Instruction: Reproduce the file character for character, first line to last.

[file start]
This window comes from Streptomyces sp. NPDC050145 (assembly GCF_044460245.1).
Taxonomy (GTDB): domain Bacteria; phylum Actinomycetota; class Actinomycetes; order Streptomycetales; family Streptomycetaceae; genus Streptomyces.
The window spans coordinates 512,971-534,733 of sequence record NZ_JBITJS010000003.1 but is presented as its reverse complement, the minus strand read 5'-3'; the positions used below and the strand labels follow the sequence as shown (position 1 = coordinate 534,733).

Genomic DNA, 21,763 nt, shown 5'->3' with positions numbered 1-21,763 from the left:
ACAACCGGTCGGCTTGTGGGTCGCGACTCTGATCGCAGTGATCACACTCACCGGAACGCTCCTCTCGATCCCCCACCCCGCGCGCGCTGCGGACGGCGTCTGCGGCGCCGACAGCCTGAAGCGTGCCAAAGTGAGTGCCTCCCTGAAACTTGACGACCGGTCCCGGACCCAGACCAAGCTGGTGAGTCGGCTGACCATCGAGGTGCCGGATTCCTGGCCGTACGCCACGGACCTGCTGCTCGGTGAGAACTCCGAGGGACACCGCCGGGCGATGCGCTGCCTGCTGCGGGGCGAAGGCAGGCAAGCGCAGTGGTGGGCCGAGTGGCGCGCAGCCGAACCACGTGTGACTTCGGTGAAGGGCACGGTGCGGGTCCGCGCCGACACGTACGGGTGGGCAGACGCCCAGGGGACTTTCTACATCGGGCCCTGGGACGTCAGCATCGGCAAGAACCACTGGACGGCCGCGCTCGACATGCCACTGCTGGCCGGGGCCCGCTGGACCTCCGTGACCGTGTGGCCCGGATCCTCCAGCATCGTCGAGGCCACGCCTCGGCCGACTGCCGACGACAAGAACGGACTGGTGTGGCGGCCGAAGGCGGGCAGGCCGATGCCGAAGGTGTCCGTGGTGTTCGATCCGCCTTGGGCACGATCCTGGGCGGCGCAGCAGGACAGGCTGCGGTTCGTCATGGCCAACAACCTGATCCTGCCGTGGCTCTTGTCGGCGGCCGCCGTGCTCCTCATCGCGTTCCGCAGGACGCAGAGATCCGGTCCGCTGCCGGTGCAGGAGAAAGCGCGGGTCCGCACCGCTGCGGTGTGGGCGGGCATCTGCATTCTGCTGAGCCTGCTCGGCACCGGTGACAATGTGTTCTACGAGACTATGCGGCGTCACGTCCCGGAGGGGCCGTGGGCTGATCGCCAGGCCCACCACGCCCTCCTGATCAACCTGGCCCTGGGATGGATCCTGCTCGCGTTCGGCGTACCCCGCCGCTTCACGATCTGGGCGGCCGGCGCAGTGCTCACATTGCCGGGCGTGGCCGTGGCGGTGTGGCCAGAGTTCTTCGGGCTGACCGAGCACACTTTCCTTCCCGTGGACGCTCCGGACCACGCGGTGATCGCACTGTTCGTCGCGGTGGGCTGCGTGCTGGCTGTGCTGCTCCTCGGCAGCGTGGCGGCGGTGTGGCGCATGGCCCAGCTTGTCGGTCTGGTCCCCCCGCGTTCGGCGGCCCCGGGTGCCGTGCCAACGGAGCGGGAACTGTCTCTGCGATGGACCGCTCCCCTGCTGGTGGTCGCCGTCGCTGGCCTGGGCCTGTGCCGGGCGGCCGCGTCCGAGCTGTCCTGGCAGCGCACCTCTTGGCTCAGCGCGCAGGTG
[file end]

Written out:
This window comes from Streptomyces sp. NPDC050145 (assembly GCF_044460245.1).
Taxonomy (GTDB): domain Bacteria; phylum Actinomycetota; class Actinomycetes; order Streptomycetales; family Streptomycetaceae; genus Streptomyces.
The window spans coordinates 512,971-534,733 of sequence record NZ_JBITJS010000003.1 but is presented as its reverse complement, the minus strand read 5'-3'; the positions used below and the strand labels follow the sequence as shown (position 1 = coordinate 534,733).

Genomic DNA, 21,763 nt, shown 5'->3' with positions numbered 1-21,763 from the left:
ACAACCGGTCGGCTTGTGGGTCGCGACTCTGATCGCAGTGATCACACTCACCGGAACGCTCCTCTCGATCCCCCACCCCGCGCGCGCTGCGGACGGCGTCTGCGGCGCCGACAGCCTGAAGCGTGCCAAAGTGAGTGCCTCCCTGAAACTTGACGACCGGTCCCGGACCCAGACCAAGCTGGTGAGTCGGCTGACCATCGAGGTGCCGGATTCCTGGCCGTACGCCACGGACCTGCTGCTCGGTGAGAACTCCGAGGGACACCGCCGGGCGATGCGCTGCCTGCTGCGGGGCGAAGGCAGGCAAGCGCAGTGGTGGGCCGAGTGGCGCGCAGCCGAACCACGTGTGACTTCGGTGAAGGGCACGGTGCGGGTCCGCGCCGACACGTACGGGTGGGCAGACGCCCAGGGGACTTTCTACATCGGGCCCTGGGACGTCAGCATCGGCAAGAACCACTGGACGGCCGCGCTCGACATGCCACTGCTGGCCGGGGCCCGCTGGACCTCCGTGACCGTGTGGCCCGGATCCTCCAGCATCGTCGAGGCCACGCCTCGGCCGACTGCCGACGACAAGAACGGACTGGTGTGGCGGCCGAAGGCGGGCAGGCCGATGCCGAAGGTGTCCGTGGTGTTCGATCCGCCTTGGGCACGATCCTGGGCGGCGCAGCAGGACAGGCTGCGGTTCGTCATGGCCAACAACCTGATCCTGCCGTGGCTCTTGTCGGCGGCCGCCGTGCTCCTCATCGCGTTCCGCAGGACGCAGAGATCCGGTCCGCTGCCGGTGCAGGAGAAAGCGCGGGTCCGCACCGCTGCGGTGTGGGCGGGCATCTGCATTCTGCTGAGCCTGCTCGGCACCGGTGACAATGTGTTCTACGAGACTATGCGGCGTCACGTCCCGGAGGGGCCGTGGGCTGATCGCCAGGCCCACCACGCCCTCCTGATCAACCTGGCCCTGGGATGGATCCTGCTCGCGTTCGGCGTACCCCGCCGCTTCACGATCTGGGCGGCCGGCGCAGTGCTCACATTGCCGGGCGTGGCCGTGGCGGTGTGGCCAGAGTTCTTCGGGCTGACCGAGCACACTTTCCTTCCCGTGGACGCTCCGGACCACGCGGTGATCGCACTGTTCGTCGCGGTGGGCTGCGTGCTGGCTGTGCTGCTCCTCGGCAGCGTGGCGGCGGTGTGGCGCATGGCCCAGCTTGTCGGTCTGGTCCCCCCGCGTTCGGCGGCCCCGGGTGCCGTGCCAACGGAGCGGGAACTGTCTCTGCGATGGACCGCTCCCCTGCTGGTGGTCGCCGTCGCTGGCCTGGGCCTGTGCCGGGCGGCCGCGTCCGAGCTGTCCTGGCAGCGCACCTCTTGGCTCAGCGCGCAGGTG